Chapter VII
 

Shirley Sumner's eyes were still moist when George Sea Otter, in obedience to the instructions of his youthful master, set her, the French maid, and their hand-baggage down on the sidewalk in front of Colonel Seth Pennington's house. The half-breed hesitated a moment, undecided whether he would carry the hand-baggage up to the door or leave that task for a Pennington retainer; then he noted the tear- stains on the cheeks of his fair passenger. Instantly he took up the hand-baggage, kicked open the iron gate, and preceded Shirley up the cement walk to the door.

"Just wait a moment, if you please, George," Shirley said as he set the baggage down and started back for the car. He turned and beheld her extracting a five-dollar bill from her purse. "For you, George," she continued. "Thank you so much."

In all his life George Sea Otter had never had such an experience-- he, happily, having been raised in a country where, with the exception of waiters, only a pronounced vagrant expects or accepts a gratuity from a woman. He took the bill and fingered it curiously; then his white blood asserted itself and he handed the bill back to Shirley.

"Thank you," he said respectfully. "If you are a man--all right. But from a lady--no. I am like my boss. I work for you for nothing."

Shirley did not understand his refusal, but her instinctive tact warned her not to insist. She returned the bill to her purse, thanked him again, and turned quickly to hide the slight flush of annoyance. George Sea Otter noted it.

"Lady," he said with great dignity, "at first I did not want to carry your baggage. I did not want to walk on this land." And with a sweeping gesture he indicated the Pennington grounds. "Then you cry a little because my boss is feeling bad about his old man. So I like you better. The old man--well, he has been like father to me and my mother--and we are Indians. My brothers, too--they work for him. So if you like my boss and his old man, George Sea Otter would go to hell for you pretty damn' quick. You bet you my life!"

"You're a very good boy, George," she replied, with difficulty repressing a smile at his blunt but earnest avowal. "I am glad the Cardigans have such an honest, loyal servant."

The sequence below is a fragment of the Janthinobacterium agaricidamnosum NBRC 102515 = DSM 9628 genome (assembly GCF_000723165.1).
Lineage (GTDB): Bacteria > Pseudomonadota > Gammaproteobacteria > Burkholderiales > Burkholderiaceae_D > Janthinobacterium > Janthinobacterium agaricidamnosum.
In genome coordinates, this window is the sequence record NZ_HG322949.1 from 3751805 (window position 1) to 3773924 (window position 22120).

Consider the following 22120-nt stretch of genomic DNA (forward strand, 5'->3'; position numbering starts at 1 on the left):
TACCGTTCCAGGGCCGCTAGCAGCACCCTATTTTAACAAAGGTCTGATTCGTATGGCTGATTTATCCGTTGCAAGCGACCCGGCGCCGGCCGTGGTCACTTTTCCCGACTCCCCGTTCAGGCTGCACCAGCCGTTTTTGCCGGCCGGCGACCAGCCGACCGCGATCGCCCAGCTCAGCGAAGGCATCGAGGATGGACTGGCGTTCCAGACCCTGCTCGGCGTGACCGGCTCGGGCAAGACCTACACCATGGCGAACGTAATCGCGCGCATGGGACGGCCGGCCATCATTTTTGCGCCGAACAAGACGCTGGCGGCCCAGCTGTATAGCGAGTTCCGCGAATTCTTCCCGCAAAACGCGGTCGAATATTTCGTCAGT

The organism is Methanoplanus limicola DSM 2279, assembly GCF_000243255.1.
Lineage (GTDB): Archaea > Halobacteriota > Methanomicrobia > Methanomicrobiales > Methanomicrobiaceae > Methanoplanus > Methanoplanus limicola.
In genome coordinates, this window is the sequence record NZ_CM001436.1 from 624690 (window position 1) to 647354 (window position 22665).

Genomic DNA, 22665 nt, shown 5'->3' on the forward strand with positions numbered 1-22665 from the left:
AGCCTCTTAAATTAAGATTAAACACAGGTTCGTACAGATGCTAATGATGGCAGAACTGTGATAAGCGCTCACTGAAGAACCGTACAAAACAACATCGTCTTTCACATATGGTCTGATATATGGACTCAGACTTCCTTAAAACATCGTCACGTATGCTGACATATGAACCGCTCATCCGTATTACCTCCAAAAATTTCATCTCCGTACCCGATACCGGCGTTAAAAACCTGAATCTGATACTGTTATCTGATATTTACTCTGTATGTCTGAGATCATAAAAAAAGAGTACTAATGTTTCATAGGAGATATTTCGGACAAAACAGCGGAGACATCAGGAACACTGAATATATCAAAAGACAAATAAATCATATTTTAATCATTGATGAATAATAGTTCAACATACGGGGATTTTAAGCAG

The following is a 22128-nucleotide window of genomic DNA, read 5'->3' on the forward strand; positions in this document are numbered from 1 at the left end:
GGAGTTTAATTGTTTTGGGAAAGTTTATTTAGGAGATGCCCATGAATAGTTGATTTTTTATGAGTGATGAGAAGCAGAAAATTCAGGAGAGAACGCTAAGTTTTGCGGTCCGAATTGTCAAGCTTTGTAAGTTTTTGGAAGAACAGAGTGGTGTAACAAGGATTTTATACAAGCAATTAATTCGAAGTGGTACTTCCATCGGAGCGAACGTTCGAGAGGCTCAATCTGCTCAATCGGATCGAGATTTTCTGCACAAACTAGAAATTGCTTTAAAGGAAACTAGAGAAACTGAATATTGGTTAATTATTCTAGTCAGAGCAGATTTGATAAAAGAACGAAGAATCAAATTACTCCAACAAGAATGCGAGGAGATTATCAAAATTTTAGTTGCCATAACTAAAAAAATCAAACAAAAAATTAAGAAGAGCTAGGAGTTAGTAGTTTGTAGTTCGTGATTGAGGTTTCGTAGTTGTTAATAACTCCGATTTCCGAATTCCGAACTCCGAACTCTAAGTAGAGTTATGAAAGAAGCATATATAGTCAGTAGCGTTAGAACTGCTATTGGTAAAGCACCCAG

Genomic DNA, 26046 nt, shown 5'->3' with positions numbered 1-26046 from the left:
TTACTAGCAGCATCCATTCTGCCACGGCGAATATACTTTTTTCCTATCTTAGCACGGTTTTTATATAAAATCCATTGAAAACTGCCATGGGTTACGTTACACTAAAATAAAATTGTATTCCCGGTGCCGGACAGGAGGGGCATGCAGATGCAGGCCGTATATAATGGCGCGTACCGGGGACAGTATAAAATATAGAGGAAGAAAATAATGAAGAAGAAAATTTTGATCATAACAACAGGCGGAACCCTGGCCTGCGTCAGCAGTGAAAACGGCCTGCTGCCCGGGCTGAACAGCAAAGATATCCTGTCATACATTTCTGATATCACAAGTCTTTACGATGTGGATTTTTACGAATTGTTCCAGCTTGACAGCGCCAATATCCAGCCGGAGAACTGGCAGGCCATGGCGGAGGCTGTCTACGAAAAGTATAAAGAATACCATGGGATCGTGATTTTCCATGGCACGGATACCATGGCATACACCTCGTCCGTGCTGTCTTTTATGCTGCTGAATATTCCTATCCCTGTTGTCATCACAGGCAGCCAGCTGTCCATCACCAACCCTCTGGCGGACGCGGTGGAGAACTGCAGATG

George Sea Otter's dark face lighted with a quick smile. "Now you pay me," he replied and returned to the car.

The door opened, and a Swedish maid stood in the entrance regarding her stolidly. "I'm Miss Sumner," Shirley informed her. "This is my maid Marcelle. Help her in with the hand-baggage." She stepped into the hall and called: "Ooh-hooh! Nunky-dunk!"

"Ship ahoy!" An answering call came to her from the dining room, across the entrance-hall, and an instant later Colonel Seth Pennington stood in the doorway, "Bless my whiskers! Is that you, my dear?" he cried, and advanced to greet her. "Why, how did you get here, Shirley? I thought you'd missed the stage."

She presented her cheek for his kiss. "So I did, Uncle, but a nice red-haired young man named Bryce Cardigan found me in distress at Red Bluff, picked me up in his car, and brought me here." She sniffed adorably. "I'm so hungry," she declared, "and here I am, just in time for dinner. Is my name in the pot?"

"It isn't, Shirley, but it soon will be. How perfectly bully to have you with me again, my dear! And what a charming young lady you've grown to be since I saw you last! You're--why, you've been crying! By Jove, I had no idea you'd be so glad to see me again."

She could not forego a sly little smile at his egoism.

"You're looking perfectly splendid, Uncle Seth," she parried.

"And I'm feeling perfectly splendid. This is a wonderful country, Shirley, and everything is going nicely with me here. By the way, who did you say picked you up in his car?"

"Bryce Cardigan. Do you know him?"

"No, we haven't met. Son of old John Cardigan, I dare say. I've heard of him. He's been away from Sequoia for quite a while, I believe."

"Yes; he was abroad for two years after he was graduated from Princeton."

"Hum-m-m! Well, it's about time he came home to take care of that stiff-necked old father of his." He stepped to the bell and pressed it, and the butler answered. "Set a place at dinner for Miss Shirley, James," he ordered. "Thelma will show you your rooms, Shirley. I was just about to sit down to dinner. I'll wait for you."

While Shirley was in the living room Colonel Pennington's features wore an expression almost pontifical, but when she had gone, the atmosphere of paternalism and affection which he radiated faded instantly. The Colonel's face was in repose now--cold, calculating, vaguely repellent. He scowled slightly.

"Now, isn't that the devil's luck?" he soliloquized. "Young Cardigan is probably the only man in Sequoia--dashed awkward if they should become interested in each other--at this time. Everybody in town, from lumberjacks to bankers, has told me what a fine fellow Bryce Cardigan is. They say he's good-looking; certainly he is educated and has acquired some worldly polish--just the kind of young fellow Shirley will find interesting and welcome company in a town like this. Many things can happen in a year--and it will be a year before I can smash the Cardigans. Damn it!"